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Eleven signs that Tom Mulcair wasn’t going to survive

They didn’t chant his name, wear his button, or buy his speech. Some on-the-ground clues that the NDP would reject Mulcair


 

From the time NDP delegates began arriving in Edmonton for this weekend’s convention, to the last moment before he began his speech today, to the speech itself, signs mounted that Tom Mulcair would not survive as leader. Here are eleven:

One: For his final speech, he was introduced as a great opposition leader of the past decade. Delegates wanted to know if he was a future prime minister.

Two: The speech itself was boilerplate nearly throughout, only catching fire in its last minute. Mulcair’s nearly tearful emotion at the outset wasn’t enough to elevate it.

Three: The standard set by Rachel Notley and Stephen Lewis the previous day was probably, based on his speech-making track record, beyond Mulcair’s ability to meet.

Four: His emphasis on the fact that losing the 2015 election gave him a chance to travel widely and meet NDP members and struggling Canadians—like a pensioner he spoke with, at an A&W restaurant—only reminded delegates of his lack of a closely felt connection before then.

Five: A common refrain all weekend: New Democrats always let their leaders stay for a second election, if they wish. But here are other things New Democrats always do: chant their leader’s name every chance they get. They never did.

Six: His response to the Leap Manifesto debate—essentially that he would follow the party’s direction—cast him more as a follower than a leader on by far the biggest argument of the convention. It got no mention in his speech.

Related: Where the NDP will land on the Leap Manifesto

Seven: The theme Mulcair and his caucus chose to rebuild around after the 2015 election—income inequality—was already a centrepiece of Justin Trudeau’s platform and pitch. So Mulcair’s speech echoed familiar Liberal lines on income stagnation.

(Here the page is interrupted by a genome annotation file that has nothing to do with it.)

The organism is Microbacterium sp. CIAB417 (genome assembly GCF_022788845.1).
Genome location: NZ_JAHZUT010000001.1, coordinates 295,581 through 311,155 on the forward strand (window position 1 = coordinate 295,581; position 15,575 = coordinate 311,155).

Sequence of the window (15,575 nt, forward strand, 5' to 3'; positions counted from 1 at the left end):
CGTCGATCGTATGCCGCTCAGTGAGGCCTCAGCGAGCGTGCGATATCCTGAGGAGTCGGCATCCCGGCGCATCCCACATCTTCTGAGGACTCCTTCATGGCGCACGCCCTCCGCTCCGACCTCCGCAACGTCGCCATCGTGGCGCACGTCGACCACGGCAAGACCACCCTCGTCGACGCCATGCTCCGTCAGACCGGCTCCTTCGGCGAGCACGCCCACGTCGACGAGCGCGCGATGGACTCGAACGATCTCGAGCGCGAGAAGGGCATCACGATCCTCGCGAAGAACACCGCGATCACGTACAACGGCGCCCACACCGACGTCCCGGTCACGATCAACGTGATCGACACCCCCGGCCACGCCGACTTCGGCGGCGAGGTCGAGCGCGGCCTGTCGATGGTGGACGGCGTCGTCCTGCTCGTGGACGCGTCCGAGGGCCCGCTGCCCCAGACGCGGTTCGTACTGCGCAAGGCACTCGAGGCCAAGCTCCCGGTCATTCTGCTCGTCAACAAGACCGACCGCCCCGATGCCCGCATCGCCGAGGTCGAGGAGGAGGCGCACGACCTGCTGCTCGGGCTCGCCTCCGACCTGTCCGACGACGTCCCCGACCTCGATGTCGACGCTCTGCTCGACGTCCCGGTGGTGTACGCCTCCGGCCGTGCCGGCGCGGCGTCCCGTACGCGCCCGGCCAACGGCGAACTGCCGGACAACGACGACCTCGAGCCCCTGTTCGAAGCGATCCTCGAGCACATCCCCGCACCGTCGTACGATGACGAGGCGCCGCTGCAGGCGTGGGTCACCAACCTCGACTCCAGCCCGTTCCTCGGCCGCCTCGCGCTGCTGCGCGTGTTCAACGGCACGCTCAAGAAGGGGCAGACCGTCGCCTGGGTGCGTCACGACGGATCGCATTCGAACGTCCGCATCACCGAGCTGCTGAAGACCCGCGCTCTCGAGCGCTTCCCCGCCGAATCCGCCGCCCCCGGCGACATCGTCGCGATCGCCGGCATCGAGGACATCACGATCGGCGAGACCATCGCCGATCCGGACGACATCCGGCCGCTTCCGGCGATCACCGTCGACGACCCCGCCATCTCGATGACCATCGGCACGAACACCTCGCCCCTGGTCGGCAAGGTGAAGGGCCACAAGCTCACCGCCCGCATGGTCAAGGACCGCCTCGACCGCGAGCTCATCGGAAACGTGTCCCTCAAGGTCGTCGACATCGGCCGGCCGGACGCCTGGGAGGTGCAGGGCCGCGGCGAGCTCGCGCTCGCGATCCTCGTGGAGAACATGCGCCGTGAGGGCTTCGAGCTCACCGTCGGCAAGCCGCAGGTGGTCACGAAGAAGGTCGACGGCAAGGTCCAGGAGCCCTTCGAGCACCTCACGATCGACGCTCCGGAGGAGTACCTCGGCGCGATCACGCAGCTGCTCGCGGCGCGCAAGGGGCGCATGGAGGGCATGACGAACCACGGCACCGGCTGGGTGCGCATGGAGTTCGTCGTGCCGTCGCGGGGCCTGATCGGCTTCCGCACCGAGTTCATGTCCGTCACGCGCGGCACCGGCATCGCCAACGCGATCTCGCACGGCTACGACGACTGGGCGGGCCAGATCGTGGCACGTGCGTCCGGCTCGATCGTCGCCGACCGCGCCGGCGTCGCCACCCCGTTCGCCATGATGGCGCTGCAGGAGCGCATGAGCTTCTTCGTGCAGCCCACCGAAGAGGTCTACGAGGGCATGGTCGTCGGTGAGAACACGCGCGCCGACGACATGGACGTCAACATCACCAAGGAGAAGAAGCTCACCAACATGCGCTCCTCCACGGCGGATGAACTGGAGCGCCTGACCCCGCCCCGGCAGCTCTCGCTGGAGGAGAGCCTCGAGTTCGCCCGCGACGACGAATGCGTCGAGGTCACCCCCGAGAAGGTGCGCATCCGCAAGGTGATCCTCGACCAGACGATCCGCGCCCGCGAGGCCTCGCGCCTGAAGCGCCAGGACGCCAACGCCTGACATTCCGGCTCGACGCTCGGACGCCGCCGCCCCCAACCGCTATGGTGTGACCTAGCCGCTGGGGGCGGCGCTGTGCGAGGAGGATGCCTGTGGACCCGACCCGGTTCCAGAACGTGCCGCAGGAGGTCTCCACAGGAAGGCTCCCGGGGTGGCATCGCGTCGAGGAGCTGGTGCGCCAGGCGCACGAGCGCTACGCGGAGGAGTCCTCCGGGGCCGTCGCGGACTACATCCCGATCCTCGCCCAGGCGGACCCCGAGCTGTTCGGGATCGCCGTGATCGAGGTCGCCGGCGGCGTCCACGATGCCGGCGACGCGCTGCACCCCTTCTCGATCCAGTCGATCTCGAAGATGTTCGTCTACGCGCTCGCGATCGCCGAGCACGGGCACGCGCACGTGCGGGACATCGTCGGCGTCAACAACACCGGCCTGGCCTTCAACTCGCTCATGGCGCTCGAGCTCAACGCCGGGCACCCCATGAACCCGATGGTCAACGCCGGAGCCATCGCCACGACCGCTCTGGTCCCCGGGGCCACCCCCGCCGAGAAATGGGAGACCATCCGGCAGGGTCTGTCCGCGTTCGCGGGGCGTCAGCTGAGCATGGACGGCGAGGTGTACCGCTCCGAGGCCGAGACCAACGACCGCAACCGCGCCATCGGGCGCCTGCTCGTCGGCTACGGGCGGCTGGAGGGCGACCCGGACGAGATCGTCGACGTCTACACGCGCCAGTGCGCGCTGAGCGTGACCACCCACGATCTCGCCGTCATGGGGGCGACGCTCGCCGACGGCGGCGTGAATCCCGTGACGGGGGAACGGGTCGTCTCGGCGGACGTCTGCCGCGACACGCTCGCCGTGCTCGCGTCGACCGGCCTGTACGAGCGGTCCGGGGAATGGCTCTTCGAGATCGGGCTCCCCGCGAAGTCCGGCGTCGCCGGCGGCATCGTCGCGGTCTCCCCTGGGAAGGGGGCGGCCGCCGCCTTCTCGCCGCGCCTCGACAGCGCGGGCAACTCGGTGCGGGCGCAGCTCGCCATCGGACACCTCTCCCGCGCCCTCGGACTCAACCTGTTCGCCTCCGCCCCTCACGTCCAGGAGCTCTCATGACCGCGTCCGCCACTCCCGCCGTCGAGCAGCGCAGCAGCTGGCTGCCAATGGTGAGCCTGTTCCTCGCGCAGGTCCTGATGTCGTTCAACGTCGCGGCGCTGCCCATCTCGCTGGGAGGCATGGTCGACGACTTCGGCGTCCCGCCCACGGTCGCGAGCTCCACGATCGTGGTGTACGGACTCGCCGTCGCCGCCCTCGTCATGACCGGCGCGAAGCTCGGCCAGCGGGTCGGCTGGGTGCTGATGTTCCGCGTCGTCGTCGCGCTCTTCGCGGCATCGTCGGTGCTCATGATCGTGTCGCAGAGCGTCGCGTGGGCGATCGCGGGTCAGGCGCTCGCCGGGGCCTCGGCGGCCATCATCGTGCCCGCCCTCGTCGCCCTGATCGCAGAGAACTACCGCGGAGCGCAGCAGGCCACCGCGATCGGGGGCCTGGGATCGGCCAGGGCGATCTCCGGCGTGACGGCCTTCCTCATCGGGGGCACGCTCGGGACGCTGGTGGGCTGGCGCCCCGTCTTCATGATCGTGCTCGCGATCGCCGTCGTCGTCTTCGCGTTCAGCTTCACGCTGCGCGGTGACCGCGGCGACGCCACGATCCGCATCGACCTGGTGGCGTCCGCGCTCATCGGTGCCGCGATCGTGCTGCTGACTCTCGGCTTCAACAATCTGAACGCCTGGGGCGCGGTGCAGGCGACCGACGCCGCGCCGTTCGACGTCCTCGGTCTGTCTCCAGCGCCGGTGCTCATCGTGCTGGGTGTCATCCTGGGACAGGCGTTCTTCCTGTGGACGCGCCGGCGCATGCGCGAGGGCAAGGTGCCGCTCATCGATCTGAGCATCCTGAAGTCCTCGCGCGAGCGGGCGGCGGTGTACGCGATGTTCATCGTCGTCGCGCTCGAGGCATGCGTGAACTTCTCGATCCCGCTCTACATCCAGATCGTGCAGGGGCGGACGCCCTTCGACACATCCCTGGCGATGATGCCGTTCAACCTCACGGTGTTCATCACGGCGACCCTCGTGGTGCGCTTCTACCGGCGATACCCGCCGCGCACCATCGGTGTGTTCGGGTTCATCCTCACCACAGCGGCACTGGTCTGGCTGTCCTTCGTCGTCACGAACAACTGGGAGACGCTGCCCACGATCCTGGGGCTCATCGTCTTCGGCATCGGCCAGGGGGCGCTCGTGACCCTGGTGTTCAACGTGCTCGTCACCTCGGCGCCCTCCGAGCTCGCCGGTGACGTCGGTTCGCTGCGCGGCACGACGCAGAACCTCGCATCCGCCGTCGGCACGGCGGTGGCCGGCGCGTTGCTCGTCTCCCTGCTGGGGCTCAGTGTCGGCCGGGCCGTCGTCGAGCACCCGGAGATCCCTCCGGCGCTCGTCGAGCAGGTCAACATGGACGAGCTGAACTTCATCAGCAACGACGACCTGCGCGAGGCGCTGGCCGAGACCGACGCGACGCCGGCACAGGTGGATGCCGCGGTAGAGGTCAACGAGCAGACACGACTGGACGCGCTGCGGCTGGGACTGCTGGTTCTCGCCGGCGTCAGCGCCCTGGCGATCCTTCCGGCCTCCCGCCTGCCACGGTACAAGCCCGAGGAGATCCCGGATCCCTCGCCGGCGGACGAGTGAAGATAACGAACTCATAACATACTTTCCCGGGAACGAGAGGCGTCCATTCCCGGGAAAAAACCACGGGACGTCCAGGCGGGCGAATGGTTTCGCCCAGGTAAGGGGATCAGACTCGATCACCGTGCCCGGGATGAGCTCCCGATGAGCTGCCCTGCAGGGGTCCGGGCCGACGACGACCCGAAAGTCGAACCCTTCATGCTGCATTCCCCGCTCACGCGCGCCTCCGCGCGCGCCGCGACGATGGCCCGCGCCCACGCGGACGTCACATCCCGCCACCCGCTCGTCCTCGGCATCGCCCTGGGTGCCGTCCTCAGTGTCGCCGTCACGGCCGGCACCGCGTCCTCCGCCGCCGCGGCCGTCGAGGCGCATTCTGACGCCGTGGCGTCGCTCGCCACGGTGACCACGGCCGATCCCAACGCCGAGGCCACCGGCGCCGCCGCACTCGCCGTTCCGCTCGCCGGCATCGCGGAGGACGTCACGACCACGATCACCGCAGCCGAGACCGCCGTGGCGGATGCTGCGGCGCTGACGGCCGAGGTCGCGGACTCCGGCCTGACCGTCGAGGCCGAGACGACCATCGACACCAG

Eight: Delegates were offered buttons to pin on, as is typical of conventions, but the ones featuring an image of Mulcair’s beard were not widely worn. Some even objected to being given passes attached to lanyards emblazoned with his name.

Nine: Lewis and Notley, in their widely admired convention speeches, made only fleeting references to Mulcair, relying instead on references to NDP heroes of yesteryear. Delegates speaking from the floor didn’t often reference him either.

Ten: Even many of those arguing in the convention corridors for a vote in favour of Mulcair staying on as leader sometimes hinted there would be another chance to dump him, if need be, before the next election.

Eleven: Backers of Mulcair often noted that under his leadership, the NDP had helped create the conditions for the ouster of Stephen Harper’s Conservatives. That’s an awkward boast when it was the Liberals who wound up rising to power.


 

Eleven signs that Tom Mulcair wasn’t going to survive

  1. The weasel has had his comeuppance. Methinks he brought it all on himself by trying to be the chief advocate of whatever the party decided. Not a big sign of leadership.

  2. 12. Every journalist in the country confidently predicted his survival.

  3. This might mean something if the article had been online before the NDP voted. Hindsight as usual is 20/20 and media as usual are trying to pretend they are omniscent.

  4. The moron should step down NOW. But nooooooo. he’s going to keep occupying his seat till they elect a new loser…errr leader.

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